Monday, February 3, 2014

Non-Taxpayer Can't Get Taxpayer Standing

Reynolds v. City of Calistoga, No. A136502 (D1d5 Feb. 3, 2014)

By statute, California conveys upon taxpayers general standing to sue government entities for injunctive relief resulting from illegal expenditures, injuries to public property, or waste. See Cal. Code Civ. Proc. § 526a. But the plaintiff still needs to have paid some taxes to the defendant government in order to invoke the rule. Plaintiff here paid no taxes to the defendant. And the court declines his invitation to extend taxpayer standing even to non-taxpayers. Nor is he entitled to the sort of public interest standing that applies in some kind of mandamus proceedings; mandamus was not at issue in this case. Nor is he entitled to standing on a public trust grounds because he did not assert that the government action about which he was complaining resulted in harm to any resources held in trust for the public. So his complaint was properly dismissed for lack of standing.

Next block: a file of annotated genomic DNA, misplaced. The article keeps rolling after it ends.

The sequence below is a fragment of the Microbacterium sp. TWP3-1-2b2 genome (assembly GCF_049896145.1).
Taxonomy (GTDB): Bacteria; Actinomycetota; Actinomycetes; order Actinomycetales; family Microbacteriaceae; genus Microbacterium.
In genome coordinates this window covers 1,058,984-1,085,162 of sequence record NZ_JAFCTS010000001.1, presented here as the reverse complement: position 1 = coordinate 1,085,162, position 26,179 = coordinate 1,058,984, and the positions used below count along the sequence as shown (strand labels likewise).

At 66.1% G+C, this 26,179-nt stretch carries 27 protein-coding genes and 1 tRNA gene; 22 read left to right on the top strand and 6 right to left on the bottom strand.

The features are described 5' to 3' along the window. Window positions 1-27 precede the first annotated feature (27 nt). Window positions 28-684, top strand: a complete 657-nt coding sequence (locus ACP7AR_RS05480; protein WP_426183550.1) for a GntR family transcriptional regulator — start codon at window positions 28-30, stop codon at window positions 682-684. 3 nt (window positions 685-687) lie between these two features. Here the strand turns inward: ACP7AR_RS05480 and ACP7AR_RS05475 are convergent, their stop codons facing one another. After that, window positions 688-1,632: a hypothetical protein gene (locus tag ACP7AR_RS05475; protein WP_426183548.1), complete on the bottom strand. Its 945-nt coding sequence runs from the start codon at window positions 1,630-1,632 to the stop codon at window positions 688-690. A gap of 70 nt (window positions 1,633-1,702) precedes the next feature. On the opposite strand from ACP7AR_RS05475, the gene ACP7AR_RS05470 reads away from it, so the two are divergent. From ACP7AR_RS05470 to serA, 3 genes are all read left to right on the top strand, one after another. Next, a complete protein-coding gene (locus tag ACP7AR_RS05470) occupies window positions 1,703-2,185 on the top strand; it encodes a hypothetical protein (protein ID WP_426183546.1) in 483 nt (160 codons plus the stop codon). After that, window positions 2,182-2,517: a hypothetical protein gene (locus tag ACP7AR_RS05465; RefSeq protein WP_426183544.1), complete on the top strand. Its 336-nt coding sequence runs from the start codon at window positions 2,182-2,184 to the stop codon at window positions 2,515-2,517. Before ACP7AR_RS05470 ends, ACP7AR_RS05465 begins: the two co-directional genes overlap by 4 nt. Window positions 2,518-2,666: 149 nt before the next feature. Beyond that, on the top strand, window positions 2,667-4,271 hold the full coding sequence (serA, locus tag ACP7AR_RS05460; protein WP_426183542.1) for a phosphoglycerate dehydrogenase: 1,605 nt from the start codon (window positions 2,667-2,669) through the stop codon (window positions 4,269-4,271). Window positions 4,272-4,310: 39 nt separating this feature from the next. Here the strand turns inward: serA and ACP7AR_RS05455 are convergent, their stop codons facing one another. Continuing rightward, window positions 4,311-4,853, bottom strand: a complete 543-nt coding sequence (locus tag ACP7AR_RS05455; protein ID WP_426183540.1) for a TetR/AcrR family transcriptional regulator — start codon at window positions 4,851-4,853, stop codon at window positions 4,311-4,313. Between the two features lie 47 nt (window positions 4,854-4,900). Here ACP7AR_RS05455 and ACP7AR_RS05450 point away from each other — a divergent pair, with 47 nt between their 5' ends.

Affirmed.


Evidentiary Musings

Cheal v. El Camino Hospital, No. H036548 (D6, as modified Feb. 14, 2014)

This is an appeal that reverses a grant of a summary judgment in an employment retaliation case. Most of the substance deals with employment law issues. But there are some interesting tidbits on evidence in the footnotes where the court repeatedly reverses evidentiary calls made by the trial court.

No bond. No consent. No stay.

Sharifpour v. Le, No. G04249 (D3 Jan 31, 2014)

After plaintiffs obtained a $700,000 judgment against defendants, defendants appealed. They further moved to have enforcement stayed pending appeal without having to post a supersedeas bond. When plaintiffs failed to respond, the court granted the motion and stayed execution. The court of appeal here holds that that was improper. Unless the judgment creditor consents, the court does not have the power to stay the enforcement of a judgment where the Code provides for a stay only upon the giving of an undertaking. Cal.